Casual readers of news coverage of the recent armed takeover of the Malheur National Wildlife Refuge might reasonably assume that the Refuge is strictly protected from livestock grazing. After all, that’s one of the things the vigilantes were protesting, right? The big, bad federal government locked up the lands from grazing and they were there to take it back?

Sadly, that yarn is far from the truth.

In fact, much of the wildlife refuge is grazed by private cattle, and even “hayed” for livestock feed, despite these activities’ dubious legality and harmful impacts on wildlife.


Malheur National Wildlife Refuge ©Ken Cole

The Refuge is Grazed and Hayed

According to a recent High Country News article, grazing was first allowed decades ago to placate local ranchers:

During the Depression years of the 1930s, the federal government paid the Swift Corp. $675,000 for ruined grazing lands. Impoverished homesteaders who had squatted on refuge lands eventually received payments substantial enough to set them up as cattle ranchers nearby.

John Scharff, Malheur’s manager from 1935 to 1971, sought to transform local suspicion into acceptance by allowing local ranchers to graze cattle on the refuge.

Dr. Steve Herman, Emeritus Member of the Faculty and long-time ornithology instructor at The Evergreen State College, first visited the Refuge in 1966 and has been studying birds on the Refuge and taking students there ever since. He shared these recent images of cattle grazing and haying on the Refuge.

The Refuge was opened to increased cattle grazing in 2012 to accommodate cattle displaced by wildfires.

In addition to the authorized grazing, he reports that cattle regularly trespass into unauthorized areas—even the lawn of the Headquarters, which was littered with cowpies as recently as early August of 2015.


Trespass cattle on the Refuge, 2014. Photo Dr. Steve Herman.

Trespass cattle on the Refuge, 2014. Photo: Dr. Steve Herman.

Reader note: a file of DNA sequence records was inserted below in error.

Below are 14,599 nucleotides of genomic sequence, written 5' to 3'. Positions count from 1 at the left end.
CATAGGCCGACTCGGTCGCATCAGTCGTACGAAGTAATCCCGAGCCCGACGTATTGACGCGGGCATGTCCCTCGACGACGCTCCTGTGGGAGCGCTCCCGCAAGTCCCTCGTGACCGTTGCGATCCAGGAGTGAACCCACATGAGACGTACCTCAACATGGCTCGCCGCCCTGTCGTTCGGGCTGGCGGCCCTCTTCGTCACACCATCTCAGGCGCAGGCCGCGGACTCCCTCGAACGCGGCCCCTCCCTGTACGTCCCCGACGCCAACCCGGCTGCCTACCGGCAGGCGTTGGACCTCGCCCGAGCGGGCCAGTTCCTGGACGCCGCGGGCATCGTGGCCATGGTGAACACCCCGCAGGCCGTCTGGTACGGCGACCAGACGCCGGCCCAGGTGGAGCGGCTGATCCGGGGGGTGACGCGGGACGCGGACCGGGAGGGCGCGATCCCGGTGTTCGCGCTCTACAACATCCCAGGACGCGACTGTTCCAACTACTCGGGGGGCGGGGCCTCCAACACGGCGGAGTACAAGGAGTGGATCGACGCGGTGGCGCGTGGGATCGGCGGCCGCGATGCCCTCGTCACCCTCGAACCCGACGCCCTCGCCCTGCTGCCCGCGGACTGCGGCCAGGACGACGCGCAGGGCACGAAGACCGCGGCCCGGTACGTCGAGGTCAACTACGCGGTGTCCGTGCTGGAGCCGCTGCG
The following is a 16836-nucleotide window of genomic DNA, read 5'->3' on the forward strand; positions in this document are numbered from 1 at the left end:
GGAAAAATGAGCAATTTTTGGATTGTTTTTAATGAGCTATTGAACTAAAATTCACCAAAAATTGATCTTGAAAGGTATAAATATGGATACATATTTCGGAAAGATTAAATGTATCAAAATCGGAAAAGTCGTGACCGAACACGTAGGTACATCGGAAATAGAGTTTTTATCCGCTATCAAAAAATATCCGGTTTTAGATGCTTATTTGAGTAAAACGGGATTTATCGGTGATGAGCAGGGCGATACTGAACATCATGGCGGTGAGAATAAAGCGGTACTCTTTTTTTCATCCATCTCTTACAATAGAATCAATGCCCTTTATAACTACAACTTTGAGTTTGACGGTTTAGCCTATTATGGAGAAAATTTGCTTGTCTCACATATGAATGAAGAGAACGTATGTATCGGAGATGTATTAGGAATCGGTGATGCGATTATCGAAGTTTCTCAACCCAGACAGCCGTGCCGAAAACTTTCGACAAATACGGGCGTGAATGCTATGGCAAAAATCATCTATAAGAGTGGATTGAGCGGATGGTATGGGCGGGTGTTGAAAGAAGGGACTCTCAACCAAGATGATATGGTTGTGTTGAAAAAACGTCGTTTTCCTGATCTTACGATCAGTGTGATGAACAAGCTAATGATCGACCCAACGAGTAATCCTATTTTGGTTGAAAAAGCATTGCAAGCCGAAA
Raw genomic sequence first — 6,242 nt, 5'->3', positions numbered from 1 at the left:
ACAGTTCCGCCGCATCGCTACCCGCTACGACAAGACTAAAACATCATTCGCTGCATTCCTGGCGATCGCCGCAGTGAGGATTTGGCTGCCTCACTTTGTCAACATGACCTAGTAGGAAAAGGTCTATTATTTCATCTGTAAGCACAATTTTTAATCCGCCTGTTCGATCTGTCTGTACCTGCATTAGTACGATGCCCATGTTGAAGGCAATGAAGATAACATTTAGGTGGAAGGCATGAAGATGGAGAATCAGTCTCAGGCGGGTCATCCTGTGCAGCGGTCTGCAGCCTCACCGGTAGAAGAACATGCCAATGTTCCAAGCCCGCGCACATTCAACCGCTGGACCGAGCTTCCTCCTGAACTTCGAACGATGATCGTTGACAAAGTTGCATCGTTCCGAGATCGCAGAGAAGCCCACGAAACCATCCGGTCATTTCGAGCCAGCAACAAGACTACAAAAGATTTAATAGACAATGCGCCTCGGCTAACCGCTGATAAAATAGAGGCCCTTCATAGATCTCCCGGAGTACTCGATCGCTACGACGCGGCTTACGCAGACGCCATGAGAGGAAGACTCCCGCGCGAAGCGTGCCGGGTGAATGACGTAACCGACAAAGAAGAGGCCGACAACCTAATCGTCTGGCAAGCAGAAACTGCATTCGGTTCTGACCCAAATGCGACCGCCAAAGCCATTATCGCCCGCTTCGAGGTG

Hay bales about to be trucked off the Refuge. Photo Dr. Steve Herman.

Hay bales about to be trucked off the Refuge. Photo: Dr. Steve Herman.

Acre after acre of Refuge lands “hayed” for cattle feed. Video: Dr. Steve Herman

How Should Refuges be Managed?

The mission of the National Wildlife Refuge System is to “administer a national network of lands and waters for the conservation, management, and where appropriate, restoration of the fish, wildlife, and plant resources and their habitats within the United States for the benefit of present and future generations of Americans.” 16 U.S.C. § 668dd(a)(2).

In administering the System, the Secretary shall “ensure that the biological integrity, diversity, and environmental health of the System are maintained for the benefit of present and future generations of Americans.” Id. § (a)(4)(B).

To that end, the U.S. Fish and Wildlife Service may only permit other activities on a refuge when it “determines that such uses are compatible with the major purposes for which such areas were established.” Id. § (d)(1)(A). In addition, regulations provide that “private economic use of the natural resources” of a refuge can only occur if the use “contributes to the achievement of the national wildlife refuge purposes or the National Wildlife Refuge System mission.” 50 C.F.R. § 29.1.

In Malheur’s case, Teddy Roosevelt’s original 1908 declaration establishing the Refuge provided that it was “set aside for the use of the Department of Agriculture as a preserve and breeding-ground for native birds.”

A 1935 order confirmed it was “a refuge and breeding ground for migratory birds and other wildlife.” Exec. Order. No. 7106.

The 2013 Comprehensive Conservation Plan (CCP)

Several articles have painted the 2013 management plan governing the Malheur National Wildlife Refuge, known as a Comprehensive Conservation Plan, as a triumph of collaboration.

That’s one way of putting it.

Another is that the plan made deep compromises on allowing the continuation of grazing and haying on the Refuge to appease local ranchers, at the expense of the ecological integrity of the Refuge.

In 2009, the Refuge began a process of updating its CCP. It did so utilizing a collaborative process. The collaborative group included several ranchers, who proved very effective at advancing their interests.

The result was that the final 2013 plan allows for the continuation of extensive grazing and haying on the refuge. The plan states that its “tools” to manage wetlands and terrestrial habitats include “traditional late summer haying,” “autumn/winter rake-bunch grazing,” “highly prescriptive warm-season (growing season) grazing,” mowing, and farming.

In particular, the plan allows grazing on thousands of acres of wet meadows.

Sign board at the Refuge. (click for larger view) © Kristin Ruether.

Sign board at the Refuge. (click for larger view) © Kristin Ruether.

What About the Refuge’s Wildlife-Centric Mandate?